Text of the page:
Since the late 1960s, veterinary undergraduates have to thank Tom Ewer for raising the profile of animal behaviour and welfare and placing it firmly into the veterinary curriculum. The lead taken by the UK veterinary schools has since been followed by many other universities, and today farm animal behaviour and welfare features prominently in the curricula of veterinary schools around the world.
The impetus for this change arose from the publication in 1966 of the Royal Commission on the Welfare of Animals in Intensive Husbandry Systems. Ewer, then Professor of Animal Husbandry at Bristol University, served as a member of that committee under the chairmanship of Professor F.W.R. Brambell and during the two-year gestation period he became acutely aware of the dearth of sound scientific information concerning the behaviour of farm animals. Shortly after the publication of the Brambell Report, Ewer persuaded Bristol University to establish the first lectureship in the UK Veterinary Schools dedicated to the subject of animal behaviour.
This development illustrates the vision and application which Ewer brought to his work and life. His active involvement in animal welfare matters did not cease, for he became a founder member of the Farm Animal Welfare Advisory Committee, later to evolve into the Farm Animal Welfare Council. The UK animal welfare movement which emerged in the 1960s contained some eminent names but Ewer can be regarded as the person who ignited the spark in the veterinary and academic communities.
Ewer's ability as a veterinary educationist was widely recognised around the world. Fresh from the completion of his PhD in Cambridge, in 1950 he was appointed to the Chair of Animal Husbandry and then to be Dean of the new Veterinary School in the University of Queensland, Brisbane. In the latter post he was responsibile for the design and lay-out of the buildings, the curriculum and recruitment of the staff.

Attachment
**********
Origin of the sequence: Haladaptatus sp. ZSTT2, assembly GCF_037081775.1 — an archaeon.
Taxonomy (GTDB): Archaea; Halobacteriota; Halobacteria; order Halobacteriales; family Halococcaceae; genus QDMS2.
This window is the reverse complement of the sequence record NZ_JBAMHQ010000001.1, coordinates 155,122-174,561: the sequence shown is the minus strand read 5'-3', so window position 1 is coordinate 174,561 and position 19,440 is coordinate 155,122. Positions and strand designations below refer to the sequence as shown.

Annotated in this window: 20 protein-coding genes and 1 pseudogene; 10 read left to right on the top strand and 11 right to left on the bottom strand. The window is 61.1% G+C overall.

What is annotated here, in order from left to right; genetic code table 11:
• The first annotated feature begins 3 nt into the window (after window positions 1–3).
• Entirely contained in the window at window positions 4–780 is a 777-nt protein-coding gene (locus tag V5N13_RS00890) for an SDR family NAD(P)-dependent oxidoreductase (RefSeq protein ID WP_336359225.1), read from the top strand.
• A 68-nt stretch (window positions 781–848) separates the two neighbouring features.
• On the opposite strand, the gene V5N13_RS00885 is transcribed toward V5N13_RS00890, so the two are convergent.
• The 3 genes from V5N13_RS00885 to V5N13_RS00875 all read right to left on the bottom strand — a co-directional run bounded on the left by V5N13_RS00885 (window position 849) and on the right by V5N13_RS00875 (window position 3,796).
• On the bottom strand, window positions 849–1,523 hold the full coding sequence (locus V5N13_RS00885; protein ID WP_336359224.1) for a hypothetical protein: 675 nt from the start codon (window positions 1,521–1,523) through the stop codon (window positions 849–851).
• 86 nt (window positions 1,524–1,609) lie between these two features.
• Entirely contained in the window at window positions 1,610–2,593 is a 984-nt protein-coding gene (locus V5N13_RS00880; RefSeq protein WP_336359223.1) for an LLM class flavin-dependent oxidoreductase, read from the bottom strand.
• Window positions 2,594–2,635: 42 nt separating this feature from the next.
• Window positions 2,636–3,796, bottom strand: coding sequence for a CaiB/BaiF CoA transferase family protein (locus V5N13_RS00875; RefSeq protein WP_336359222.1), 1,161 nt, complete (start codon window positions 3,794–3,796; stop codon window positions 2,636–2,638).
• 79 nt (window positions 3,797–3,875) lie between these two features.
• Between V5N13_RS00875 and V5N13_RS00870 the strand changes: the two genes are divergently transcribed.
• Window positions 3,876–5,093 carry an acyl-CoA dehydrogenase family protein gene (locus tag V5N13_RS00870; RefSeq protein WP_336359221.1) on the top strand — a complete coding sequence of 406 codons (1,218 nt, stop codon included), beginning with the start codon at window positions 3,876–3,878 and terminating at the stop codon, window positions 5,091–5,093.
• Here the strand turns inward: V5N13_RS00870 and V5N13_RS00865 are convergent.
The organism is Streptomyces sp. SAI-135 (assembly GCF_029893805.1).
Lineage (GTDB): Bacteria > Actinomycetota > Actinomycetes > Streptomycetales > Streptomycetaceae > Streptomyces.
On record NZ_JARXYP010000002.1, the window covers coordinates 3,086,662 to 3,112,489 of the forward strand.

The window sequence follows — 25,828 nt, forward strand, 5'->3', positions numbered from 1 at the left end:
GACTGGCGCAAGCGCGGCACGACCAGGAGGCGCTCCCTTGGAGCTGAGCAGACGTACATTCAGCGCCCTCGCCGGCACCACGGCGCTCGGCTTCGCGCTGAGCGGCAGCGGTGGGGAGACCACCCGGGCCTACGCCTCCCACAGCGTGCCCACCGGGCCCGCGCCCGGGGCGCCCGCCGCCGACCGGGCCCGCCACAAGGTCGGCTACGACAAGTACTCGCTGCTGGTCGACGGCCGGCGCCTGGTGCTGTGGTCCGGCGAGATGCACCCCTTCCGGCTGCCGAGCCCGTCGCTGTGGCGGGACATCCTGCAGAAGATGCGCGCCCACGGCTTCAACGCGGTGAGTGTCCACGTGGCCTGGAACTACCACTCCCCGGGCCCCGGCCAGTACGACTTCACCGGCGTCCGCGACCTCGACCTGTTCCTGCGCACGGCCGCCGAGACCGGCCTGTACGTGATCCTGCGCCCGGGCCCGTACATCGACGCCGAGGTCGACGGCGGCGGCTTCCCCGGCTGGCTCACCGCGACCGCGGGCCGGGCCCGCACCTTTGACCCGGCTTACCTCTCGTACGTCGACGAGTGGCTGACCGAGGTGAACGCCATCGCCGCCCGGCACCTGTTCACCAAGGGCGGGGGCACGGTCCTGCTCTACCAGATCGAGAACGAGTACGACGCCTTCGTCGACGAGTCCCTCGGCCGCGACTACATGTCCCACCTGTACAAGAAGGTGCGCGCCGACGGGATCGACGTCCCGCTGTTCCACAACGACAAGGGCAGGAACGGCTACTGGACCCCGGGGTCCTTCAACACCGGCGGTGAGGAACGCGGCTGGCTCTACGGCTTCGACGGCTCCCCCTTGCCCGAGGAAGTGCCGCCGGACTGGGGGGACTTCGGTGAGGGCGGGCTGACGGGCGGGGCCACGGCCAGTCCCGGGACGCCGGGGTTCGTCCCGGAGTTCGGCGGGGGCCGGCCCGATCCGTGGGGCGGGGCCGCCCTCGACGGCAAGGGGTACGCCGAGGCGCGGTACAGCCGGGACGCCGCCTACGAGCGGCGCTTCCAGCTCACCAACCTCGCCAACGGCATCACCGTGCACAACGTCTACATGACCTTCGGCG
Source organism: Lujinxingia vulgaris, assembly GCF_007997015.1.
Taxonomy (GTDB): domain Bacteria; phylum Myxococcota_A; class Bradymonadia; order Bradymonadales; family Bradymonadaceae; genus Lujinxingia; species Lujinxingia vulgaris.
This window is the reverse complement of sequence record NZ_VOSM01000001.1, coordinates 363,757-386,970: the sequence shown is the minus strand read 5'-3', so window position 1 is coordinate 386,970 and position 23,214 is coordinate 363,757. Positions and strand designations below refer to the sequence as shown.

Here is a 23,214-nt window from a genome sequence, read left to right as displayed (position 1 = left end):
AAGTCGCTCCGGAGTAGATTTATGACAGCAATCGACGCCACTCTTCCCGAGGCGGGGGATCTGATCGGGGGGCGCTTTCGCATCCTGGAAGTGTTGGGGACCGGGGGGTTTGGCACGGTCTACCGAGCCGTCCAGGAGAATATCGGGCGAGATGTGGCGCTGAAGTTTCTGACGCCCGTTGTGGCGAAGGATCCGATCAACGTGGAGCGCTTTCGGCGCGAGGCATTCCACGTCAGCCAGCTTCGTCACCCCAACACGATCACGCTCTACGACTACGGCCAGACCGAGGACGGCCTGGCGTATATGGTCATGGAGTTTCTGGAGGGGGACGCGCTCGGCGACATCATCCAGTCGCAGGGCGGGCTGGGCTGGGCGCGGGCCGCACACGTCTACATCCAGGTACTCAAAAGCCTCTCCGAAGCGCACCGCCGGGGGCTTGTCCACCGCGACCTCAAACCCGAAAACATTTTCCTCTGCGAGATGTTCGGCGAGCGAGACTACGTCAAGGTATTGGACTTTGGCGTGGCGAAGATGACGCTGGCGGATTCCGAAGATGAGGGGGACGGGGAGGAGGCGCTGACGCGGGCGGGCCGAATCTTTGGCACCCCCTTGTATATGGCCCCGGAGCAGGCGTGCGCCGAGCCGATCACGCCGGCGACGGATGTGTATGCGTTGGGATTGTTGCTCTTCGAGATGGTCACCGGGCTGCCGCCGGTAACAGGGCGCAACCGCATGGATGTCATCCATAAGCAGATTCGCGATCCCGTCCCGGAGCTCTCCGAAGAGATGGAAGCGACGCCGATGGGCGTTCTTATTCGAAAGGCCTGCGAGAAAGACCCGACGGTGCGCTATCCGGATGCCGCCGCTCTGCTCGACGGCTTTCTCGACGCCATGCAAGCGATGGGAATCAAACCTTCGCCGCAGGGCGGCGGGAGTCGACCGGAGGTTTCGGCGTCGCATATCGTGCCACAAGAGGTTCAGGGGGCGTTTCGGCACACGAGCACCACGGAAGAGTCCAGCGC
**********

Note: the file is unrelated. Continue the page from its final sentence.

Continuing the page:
Following his retirement from Bristol in 1977, he spent two years establishing a Department of Animal Husbandry at King Faisal University, Saudi Arabia. In between these two challenges he created a Department of Animal Husbandry at Bristol complete with new accommodation for teaching and research activities and to house his expanding staff numbers. Throughout his academic career he was regularly engaged as a consultant by the Food and Agriculture Organisation of the United Nations and visited many countries.
It is perhaps an understatement to say that Ewer was a visionary within the veterinary academic fraternity because he played a prominent role in the development of three veterinary schools in different parts of the world. He also introduced innovations into the curriculum such as student self-learning through involvement in project work, and this year Bristol celebrated the 30th anniversary of the incorporation of student projects into their undergraduate programme.
Ewer was a formidable man: tall, white-haired and distinguished-looking with an ability to glower over his glasses at appropriate times. Initial encounters could elicit doubts and even fear in the minds of undergraduates and postgraduates, but his appearance disguised the real personality. Ewer was fiercely proud of his department, colleagues and students. He was an extremely generous and friendly host to his friends and when examination failures occurred, as they do from time to time, he was greatly concerned for the individual student. It was therefore satisfying for him that all his students succeeded in their examinations towards the end of his final year at Bristol.
He had another life outside his academic activities. He was involved with the local branch of the United Nations Association. He was a leader of the University Settlement, Bristol, a charity attempting to improve the environment of an inner city area, and it was largely for this work that he was appointed OBE in 1978.
He was also a Parish Councillor, member of his local Parish Church Council and a Church-Warden. It was a mystery to his colleagues how he managed to organise his life to accommodate these self-inflicted demands. Apparently he timetabled his days and that practice continued through his retirement.
He was a proud family man. His extended family was spread around the world and he took much pleasure in visiting them and tackling new challenges together with his children and grandchildren - skiing in his seventies, water-skiing in his eighties. The arts attracted him and he developed a strong liking for the opera. Daytime meetings in London serving some committee or other were not uncommonly followed by a visit to the opera in the evening and then the late-night train back to Bristol.
- Graham PerryReuse content